Grain basis got a big boost this week as harvest nears completion and barge rates continue to sink lower. On the week, US average corn basis was up 3 cents a bushel while soybeans advanced 4 cents a bushel.
River terminals were big gainers this week as barge freight costs continued to come down. On the week, barge rates along the IL River slipped 8 cents a bushel and are off nearly 40 cents a bushel from their seasonal high set back at the end of September. As a result, corn basis along the river terminals climbed 8 cents a bushel, while soybeans was up nearly 7 cents a bushel.
Harvest for corn and beans is reaching the final stages, with corn in the Upper Midwest still left to cut. Areas of MN & WI saw little strength this week as harvest pressure still exerts some localized pressure in these areas. Likewise, bean cutting is causing some pressure in the Upper Midwest and the Mid-Atlantic as double crop beans get cut there.
For end users, corn plants were up a robust 4 cents a bushel on average as a group. In Ohio, 4 of the 7 corn plants there had better than 10 cent basis advances on the week. For soy plants, basis levels were solidly higher as end users bid up from the harvest lows. Gains on average were 6 cents a bushel for soy crush plants on the week.
Look for basis levels to continue to improve rapidly over the next 6 weeks as harvest wains and flat to lower futures prices keep farmers on the cash market sideline.
Grains were mixed this week as wheat advanced nearly 25 cents a bushel while soybeans fell 20 cents a bushel. Corn continued to struggle to find direction, posting only a modest 2 cent gain on the week.
Wheat continued to climb higher, taking out the 100-day moving average this week on concerns about weather issues in the US Plains and globally. Argentina’s wheat crop was pegged at 9.5 MMT by the exchange there, putting it below USDA’s latest forecast of 10.5 MMT and last year’s production of 11.75 MMT. In Australia, the wheat crop could face quality downgrades as parts of the country’s eastern grain belt are forecast to receive heavy rains in the days ahead, potentially damaging the crop which is ready for harvest. Dry weather in September and above average temperatures this month have already curbed yields of high-protein Australian prime hard wheat in the world’s fourth largest exporter of the grain. In Ukraine, the winter wheat crop has seen 40% below normal precipitation and little rainfall is expected in the next two weeks as temperatures remain at or below freezing.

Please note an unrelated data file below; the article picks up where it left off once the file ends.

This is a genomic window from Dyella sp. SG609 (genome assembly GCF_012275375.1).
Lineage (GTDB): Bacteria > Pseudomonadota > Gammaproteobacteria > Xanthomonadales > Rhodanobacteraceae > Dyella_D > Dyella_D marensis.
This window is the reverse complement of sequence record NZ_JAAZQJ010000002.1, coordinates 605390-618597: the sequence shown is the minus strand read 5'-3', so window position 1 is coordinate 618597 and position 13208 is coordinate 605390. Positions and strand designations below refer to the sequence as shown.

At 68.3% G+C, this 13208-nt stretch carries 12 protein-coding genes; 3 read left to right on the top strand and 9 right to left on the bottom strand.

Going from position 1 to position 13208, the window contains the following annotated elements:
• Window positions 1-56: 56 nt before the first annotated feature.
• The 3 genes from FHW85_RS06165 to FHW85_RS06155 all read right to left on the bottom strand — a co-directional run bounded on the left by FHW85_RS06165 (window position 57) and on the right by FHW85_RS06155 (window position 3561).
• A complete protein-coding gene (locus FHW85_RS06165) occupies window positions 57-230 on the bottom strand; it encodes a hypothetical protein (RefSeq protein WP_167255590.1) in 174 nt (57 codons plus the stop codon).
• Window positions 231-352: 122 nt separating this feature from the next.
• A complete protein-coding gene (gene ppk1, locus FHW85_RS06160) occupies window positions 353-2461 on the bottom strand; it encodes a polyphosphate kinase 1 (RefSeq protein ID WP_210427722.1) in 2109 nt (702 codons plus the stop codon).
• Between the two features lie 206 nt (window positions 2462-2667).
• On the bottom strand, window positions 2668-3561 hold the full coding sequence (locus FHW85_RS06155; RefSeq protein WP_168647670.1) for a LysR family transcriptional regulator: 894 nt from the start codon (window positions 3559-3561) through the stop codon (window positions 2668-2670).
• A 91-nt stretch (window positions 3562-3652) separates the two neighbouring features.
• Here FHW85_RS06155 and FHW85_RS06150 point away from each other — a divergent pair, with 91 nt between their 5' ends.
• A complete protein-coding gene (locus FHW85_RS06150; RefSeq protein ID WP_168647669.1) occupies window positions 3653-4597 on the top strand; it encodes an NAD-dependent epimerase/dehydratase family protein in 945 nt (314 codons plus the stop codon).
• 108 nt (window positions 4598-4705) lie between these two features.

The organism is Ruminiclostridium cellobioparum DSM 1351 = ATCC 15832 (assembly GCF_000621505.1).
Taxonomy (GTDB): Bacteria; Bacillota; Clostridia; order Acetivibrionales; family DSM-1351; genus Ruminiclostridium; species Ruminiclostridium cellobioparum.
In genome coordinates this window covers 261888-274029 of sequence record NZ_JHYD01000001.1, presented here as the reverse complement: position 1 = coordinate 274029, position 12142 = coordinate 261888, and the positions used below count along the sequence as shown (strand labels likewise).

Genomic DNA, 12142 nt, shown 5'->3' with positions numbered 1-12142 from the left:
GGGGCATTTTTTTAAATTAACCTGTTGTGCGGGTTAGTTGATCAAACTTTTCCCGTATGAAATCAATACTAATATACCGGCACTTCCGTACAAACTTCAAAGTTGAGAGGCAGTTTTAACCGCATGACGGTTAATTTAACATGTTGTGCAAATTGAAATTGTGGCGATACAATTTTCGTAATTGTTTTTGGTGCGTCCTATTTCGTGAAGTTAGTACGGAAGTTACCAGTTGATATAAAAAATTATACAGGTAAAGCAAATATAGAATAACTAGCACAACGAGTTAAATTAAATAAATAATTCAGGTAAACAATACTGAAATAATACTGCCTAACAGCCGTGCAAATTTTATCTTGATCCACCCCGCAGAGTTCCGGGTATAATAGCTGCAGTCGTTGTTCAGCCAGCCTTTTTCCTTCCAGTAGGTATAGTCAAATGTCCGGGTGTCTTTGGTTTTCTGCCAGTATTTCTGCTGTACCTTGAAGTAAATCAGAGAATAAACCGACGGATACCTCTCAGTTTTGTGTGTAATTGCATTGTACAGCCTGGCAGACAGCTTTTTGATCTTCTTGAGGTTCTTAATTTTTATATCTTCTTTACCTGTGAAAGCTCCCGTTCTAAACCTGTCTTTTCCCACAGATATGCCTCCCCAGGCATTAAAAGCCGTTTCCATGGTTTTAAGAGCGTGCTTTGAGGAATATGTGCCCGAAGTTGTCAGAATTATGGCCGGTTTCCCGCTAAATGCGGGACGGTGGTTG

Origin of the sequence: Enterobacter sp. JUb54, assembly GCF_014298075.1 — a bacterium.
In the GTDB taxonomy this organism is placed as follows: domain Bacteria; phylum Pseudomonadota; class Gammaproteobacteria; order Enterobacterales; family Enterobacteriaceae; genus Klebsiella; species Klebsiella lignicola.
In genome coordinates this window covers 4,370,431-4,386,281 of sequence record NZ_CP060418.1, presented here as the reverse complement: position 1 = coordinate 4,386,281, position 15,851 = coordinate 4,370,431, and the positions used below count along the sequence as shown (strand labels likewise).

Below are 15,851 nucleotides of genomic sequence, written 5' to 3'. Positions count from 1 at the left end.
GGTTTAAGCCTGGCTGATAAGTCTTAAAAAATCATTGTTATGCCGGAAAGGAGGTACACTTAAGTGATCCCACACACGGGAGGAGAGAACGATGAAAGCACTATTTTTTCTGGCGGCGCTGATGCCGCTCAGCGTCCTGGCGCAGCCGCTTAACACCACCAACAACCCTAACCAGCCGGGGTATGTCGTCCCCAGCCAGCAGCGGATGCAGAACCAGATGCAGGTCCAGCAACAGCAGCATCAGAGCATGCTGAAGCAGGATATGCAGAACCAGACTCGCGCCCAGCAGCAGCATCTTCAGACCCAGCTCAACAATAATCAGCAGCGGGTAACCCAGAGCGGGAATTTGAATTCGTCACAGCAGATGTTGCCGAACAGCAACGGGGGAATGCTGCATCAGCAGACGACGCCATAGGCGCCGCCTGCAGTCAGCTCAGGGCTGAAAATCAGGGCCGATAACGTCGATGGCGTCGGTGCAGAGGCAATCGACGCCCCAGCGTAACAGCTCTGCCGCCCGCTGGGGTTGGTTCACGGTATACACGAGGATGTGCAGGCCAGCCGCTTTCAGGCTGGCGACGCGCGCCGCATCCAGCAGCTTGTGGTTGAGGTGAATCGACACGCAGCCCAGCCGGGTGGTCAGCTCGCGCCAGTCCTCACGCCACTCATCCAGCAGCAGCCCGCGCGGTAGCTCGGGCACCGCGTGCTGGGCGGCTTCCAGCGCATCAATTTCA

For corn, crop harvest continues to sail along without any major hiccups as the US reached 75% done. Export sales this week were a welcome surprise at over 700,000 MT surpassing expectations for this first time in over a month. However, corn continues to significantly lag behind the pace needed to reach USDA’s annual forecast of 250 MB. Export business for US corn is expected to pick up as competition from South America wains in the coming months, but given the extent of the deficit, it seems likely USDA will need to lower their forecast for corn exports.
In soybeans, crop harvest is nearly completed at 87% as of last Sunday. Yield reports continue to point to a surprisingly good crop which has analysts likely looking for a higher production estimate in upcoming USDA crop reports. In Brazil, planting there continues to be benefited by rains that are aiding in crop development. Estimates so far put the Brazil crop at over 100 MT up from last year’s crop at 96 MMT. On the export front, China continues to be an aggressive buyer of US soybeans, with weekly export sales again topping the 2 MMT mark and surpassing analyst expectations.